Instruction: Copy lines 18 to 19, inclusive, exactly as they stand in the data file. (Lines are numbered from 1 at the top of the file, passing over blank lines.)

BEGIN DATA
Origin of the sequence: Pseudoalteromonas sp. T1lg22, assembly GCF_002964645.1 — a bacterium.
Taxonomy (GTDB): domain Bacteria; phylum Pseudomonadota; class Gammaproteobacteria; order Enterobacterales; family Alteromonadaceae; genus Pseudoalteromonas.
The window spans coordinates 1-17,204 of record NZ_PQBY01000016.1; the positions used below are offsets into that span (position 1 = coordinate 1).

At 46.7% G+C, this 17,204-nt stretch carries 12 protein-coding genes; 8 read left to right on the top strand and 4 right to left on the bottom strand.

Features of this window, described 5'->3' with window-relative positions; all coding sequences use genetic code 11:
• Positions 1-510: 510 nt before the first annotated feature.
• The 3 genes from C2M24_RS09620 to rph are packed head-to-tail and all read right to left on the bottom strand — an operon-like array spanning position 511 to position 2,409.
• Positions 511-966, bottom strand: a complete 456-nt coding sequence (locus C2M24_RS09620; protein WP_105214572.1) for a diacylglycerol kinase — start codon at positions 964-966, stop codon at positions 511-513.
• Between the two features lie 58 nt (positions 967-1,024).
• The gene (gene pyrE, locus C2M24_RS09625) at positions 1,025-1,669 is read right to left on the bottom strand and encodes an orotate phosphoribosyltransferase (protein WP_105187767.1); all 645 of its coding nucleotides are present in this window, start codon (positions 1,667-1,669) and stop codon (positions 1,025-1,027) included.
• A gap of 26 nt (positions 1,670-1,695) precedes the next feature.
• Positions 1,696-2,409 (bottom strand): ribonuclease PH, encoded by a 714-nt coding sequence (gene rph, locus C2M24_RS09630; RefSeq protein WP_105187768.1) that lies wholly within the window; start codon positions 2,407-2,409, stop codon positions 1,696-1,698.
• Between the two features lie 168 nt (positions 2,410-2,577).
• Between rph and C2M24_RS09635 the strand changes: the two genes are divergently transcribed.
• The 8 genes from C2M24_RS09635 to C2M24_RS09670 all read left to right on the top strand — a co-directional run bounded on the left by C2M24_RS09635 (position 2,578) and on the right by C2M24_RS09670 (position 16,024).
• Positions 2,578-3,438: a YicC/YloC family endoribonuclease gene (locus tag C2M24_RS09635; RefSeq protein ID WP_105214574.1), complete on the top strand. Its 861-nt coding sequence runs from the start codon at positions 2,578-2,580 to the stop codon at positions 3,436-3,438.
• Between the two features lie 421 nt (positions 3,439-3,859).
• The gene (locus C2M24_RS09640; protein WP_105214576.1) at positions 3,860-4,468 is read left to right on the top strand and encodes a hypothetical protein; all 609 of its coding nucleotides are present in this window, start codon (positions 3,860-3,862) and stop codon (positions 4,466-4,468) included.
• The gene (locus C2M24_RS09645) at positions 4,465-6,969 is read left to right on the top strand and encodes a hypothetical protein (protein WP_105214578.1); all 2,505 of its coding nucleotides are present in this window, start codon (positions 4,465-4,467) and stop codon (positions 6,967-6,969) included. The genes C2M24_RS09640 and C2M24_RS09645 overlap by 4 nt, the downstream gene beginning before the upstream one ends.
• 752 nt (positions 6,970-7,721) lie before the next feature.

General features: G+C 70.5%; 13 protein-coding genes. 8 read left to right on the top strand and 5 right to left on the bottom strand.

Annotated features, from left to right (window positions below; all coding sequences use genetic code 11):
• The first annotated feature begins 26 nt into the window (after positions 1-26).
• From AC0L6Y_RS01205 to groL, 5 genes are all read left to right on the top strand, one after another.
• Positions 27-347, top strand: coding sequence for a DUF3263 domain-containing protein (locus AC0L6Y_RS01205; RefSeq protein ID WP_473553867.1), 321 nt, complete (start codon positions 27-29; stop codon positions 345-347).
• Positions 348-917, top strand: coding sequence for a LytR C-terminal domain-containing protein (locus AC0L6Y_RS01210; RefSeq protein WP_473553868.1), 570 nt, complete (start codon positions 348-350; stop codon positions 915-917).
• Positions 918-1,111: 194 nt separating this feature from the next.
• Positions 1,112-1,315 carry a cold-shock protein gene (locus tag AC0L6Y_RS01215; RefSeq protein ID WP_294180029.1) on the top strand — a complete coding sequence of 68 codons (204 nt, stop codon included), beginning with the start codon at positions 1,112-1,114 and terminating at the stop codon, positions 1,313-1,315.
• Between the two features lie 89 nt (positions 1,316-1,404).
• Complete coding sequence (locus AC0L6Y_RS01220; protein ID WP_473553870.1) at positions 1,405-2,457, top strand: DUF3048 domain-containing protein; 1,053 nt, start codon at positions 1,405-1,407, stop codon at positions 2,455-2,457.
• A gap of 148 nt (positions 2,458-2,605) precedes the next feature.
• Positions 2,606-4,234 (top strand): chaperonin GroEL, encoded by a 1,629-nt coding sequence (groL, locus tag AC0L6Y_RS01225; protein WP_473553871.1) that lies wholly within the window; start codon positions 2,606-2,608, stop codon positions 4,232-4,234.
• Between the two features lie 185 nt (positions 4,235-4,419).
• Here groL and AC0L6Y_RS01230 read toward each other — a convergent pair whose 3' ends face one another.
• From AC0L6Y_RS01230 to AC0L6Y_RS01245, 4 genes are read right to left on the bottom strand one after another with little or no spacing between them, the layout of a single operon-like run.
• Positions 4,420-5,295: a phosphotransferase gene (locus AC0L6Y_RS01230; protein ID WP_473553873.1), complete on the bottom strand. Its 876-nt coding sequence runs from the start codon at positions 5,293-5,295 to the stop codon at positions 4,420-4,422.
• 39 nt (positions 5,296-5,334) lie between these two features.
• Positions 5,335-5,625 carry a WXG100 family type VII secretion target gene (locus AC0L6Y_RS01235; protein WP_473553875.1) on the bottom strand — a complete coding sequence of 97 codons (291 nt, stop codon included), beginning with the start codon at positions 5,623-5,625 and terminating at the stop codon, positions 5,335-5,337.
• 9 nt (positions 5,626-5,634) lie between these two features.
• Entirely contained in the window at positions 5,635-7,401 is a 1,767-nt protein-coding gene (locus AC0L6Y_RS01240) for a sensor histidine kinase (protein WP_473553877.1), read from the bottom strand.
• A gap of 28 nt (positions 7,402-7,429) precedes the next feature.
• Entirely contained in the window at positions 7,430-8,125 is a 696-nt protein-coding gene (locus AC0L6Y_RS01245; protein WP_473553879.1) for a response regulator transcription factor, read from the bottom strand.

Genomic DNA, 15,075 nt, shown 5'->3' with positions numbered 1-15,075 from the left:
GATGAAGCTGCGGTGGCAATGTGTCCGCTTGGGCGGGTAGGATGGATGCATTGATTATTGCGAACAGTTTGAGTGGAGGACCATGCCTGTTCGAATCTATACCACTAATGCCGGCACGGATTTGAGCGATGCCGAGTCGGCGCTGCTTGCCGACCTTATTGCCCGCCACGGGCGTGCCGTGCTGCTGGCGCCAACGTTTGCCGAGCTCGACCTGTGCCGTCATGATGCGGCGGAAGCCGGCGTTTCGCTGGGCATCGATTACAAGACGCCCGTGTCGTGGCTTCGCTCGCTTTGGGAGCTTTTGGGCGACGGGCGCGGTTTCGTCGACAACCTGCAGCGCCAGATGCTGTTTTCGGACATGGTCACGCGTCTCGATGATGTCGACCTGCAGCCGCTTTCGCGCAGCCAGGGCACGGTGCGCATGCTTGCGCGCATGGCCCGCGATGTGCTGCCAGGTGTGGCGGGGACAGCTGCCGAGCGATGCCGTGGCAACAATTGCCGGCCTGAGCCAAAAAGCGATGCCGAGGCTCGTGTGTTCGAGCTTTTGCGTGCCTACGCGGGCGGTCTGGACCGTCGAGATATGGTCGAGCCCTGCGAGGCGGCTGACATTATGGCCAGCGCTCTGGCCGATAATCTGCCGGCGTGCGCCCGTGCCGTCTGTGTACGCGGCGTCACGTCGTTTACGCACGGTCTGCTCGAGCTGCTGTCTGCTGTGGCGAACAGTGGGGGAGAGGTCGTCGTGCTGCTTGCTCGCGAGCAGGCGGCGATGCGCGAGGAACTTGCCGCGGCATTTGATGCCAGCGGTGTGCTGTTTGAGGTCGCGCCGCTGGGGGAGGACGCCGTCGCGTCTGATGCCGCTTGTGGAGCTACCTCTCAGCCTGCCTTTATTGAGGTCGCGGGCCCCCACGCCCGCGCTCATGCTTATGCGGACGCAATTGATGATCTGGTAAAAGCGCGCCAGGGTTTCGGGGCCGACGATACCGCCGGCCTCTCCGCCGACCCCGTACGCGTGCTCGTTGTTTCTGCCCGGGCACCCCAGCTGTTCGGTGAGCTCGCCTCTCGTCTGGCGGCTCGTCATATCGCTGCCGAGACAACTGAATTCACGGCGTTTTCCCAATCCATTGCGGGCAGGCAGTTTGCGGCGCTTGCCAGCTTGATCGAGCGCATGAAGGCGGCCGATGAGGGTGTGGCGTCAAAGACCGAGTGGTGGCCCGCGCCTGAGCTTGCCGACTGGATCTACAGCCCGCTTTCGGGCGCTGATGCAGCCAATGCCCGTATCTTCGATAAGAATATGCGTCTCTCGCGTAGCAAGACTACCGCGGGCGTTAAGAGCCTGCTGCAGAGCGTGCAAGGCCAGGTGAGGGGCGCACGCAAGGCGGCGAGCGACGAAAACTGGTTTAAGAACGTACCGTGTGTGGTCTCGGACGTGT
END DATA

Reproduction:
• The gene (locus C2M24_RS09640; protein WP_105214576.1) at positions 3,860-4,468 is read left to right on the top strand and encodes a hypothetical protein; all 609 of its coding nucleotides are present in this window, start codon (positions 3,860-3,862) and stop codon (positions 4,466-4,468) included.
• The gene (locus C2M24_RS09645) at positions 4,465-6,969 is read left to right on the top strand and encodes a hypothetical protein (protein WP_105214578.1); all 2,505 of its coding nucleotides are present in this window, start codon (positions 4,465-4,467) and stop codon (positions 6,967-6,969) included. The genes C2M24_RS09640 and C2M24_RS09645 overlap by 4 nt, the downstream gene beginning before the upstream one ends.